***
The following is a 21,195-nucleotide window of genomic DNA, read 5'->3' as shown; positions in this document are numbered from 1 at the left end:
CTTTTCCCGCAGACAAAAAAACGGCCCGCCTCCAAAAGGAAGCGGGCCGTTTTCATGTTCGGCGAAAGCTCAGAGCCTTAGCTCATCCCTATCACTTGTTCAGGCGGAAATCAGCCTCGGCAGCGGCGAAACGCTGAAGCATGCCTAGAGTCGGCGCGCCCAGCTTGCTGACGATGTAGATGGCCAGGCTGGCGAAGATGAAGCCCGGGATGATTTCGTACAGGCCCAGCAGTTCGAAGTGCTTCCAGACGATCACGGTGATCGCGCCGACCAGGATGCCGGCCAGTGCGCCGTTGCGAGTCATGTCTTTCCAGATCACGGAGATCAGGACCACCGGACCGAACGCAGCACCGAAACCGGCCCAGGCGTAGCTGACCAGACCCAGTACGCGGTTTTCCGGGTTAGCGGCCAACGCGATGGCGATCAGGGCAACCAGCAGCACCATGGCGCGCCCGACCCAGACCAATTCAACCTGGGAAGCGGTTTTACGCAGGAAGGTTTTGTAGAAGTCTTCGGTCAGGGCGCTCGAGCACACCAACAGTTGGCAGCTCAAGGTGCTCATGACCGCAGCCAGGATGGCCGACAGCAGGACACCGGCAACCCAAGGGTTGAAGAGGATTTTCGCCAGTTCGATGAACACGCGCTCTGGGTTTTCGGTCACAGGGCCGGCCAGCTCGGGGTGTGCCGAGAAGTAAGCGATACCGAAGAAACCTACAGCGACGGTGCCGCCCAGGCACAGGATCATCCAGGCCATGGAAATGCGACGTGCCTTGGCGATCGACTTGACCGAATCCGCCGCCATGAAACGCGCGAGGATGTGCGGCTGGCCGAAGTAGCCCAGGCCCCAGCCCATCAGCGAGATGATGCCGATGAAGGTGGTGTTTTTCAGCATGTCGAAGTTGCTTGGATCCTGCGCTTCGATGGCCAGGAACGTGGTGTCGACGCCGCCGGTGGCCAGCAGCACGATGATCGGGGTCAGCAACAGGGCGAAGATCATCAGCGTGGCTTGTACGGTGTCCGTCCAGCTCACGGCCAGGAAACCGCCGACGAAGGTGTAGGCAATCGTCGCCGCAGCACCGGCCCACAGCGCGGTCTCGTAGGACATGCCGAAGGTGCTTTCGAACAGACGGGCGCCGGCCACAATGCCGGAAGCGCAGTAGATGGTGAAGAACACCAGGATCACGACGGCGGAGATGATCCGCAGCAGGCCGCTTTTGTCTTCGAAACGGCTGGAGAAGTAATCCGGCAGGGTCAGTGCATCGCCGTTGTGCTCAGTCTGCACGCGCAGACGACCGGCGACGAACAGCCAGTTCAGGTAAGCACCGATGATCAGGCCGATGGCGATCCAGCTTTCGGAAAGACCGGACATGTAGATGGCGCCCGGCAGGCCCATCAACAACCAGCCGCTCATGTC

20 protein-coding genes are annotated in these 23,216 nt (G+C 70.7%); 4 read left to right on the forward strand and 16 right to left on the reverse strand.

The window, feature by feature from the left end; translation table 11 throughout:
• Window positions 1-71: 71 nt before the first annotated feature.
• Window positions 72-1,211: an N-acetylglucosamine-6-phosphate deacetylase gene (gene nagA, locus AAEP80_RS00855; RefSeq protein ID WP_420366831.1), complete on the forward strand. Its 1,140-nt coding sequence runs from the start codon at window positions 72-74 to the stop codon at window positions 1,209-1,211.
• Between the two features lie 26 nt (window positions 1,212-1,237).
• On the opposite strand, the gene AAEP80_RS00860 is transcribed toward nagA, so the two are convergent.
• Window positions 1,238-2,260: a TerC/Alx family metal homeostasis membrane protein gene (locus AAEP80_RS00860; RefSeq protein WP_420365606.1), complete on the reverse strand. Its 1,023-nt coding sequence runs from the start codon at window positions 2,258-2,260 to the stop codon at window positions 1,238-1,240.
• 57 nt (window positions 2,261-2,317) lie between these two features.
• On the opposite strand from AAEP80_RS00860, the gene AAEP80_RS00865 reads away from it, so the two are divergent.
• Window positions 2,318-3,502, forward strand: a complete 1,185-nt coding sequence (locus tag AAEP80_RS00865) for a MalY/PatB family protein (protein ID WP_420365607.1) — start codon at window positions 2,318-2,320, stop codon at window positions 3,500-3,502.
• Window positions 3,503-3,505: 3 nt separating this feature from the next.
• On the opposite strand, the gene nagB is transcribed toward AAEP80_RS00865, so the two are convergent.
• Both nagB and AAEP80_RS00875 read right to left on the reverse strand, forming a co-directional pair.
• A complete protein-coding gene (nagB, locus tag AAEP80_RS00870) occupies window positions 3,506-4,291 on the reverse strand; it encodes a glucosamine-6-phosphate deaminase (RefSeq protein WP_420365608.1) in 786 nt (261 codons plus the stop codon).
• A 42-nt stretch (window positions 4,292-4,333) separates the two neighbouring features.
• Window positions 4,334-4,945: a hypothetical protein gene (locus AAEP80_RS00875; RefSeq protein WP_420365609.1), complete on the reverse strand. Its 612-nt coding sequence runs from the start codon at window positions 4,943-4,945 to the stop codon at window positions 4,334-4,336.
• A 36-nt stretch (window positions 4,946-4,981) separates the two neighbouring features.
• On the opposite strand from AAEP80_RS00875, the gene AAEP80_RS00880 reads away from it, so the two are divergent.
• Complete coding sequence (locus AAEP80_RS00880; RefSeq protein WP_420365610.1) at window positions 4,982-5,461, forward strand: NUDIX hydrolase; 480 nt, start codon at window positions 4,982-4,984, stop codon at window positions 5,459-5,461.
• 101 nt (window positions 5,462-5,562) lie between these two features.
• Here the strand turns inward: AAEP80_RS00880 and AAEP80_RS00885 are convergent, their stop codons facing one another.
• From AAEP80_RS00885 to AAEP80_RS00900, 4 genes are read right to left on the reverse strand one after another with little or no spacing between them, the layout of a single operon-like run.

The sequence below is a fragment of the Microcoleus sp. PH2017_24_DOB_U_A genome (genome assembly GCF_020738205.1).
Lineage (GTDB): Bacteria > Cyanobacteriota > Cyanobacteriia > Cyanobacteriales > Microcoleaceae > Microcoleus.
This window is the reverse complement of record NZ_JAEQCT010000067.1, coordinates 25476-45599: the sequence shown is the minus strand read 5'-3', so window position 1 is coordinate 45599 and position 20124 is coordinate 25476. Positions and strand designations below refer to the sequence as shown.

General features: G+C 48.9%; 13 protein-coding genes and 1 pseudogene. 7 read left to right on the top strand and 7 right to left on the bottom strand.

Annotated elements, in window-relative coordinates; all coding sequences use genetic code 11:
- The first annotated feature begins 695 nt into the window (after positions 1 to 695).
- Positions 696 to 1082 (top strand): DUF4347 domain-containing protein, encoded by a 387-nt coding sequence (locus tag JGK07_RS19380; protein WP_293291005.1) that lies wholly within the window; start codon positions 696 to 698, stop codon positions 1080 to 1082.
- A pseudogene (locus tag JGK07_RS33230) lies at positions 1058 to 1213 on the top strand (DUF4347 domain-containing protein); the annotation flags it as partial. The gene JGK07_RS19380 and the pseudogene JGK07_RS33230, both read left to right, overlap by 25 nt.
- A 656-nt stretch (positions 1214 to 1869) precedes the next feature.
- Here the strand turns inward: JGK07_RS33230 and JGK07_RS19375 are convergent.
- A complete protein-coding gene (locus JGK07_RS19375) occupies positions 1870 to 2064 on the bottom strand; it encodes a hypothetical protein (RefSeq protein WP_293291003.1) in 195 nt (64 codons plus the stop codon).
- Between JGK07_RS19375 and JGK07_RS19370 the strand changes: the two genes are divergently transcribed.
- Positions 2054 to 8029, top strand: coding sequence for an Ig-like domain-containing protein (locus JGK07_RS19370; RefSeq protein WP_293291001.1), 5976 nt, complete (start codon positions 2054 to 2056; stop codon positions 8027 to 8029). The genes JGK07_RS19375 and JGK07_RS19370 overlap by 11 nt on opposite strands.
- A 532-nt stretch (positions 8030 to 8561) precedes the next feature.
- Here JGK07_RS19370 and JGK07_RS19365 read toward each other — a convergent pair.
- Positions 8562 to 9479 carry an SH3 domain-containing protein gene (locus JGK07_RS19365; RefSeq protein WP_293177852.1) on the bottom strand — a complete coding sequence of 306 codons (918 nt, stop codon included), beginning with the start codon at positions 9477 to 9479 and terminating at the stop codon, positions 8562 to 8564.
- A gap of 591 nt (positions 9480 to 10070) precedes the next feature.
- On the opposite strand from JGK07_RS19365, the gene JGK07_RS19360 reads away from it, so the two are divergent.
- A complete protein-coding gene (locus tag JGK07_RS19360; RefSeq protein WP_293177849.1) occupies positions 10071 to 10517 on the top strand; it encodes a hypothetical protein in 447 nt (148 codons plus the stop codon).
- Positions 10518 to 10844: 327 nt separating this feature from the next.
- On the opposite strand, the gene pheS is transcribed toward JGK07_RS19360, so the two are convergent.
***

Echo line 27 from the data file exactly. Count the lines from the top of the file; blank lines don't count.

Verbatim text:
This window is the reverse complement of record NZ_JAEQCT010000067.1, coordinates 25476-45599: the sequence shown is the minus strand read 5'-3', so window position 1 is coordinate 45599 and position 20124 is coordinate 25476. Positions and strand designations below refer to the sequence as shown.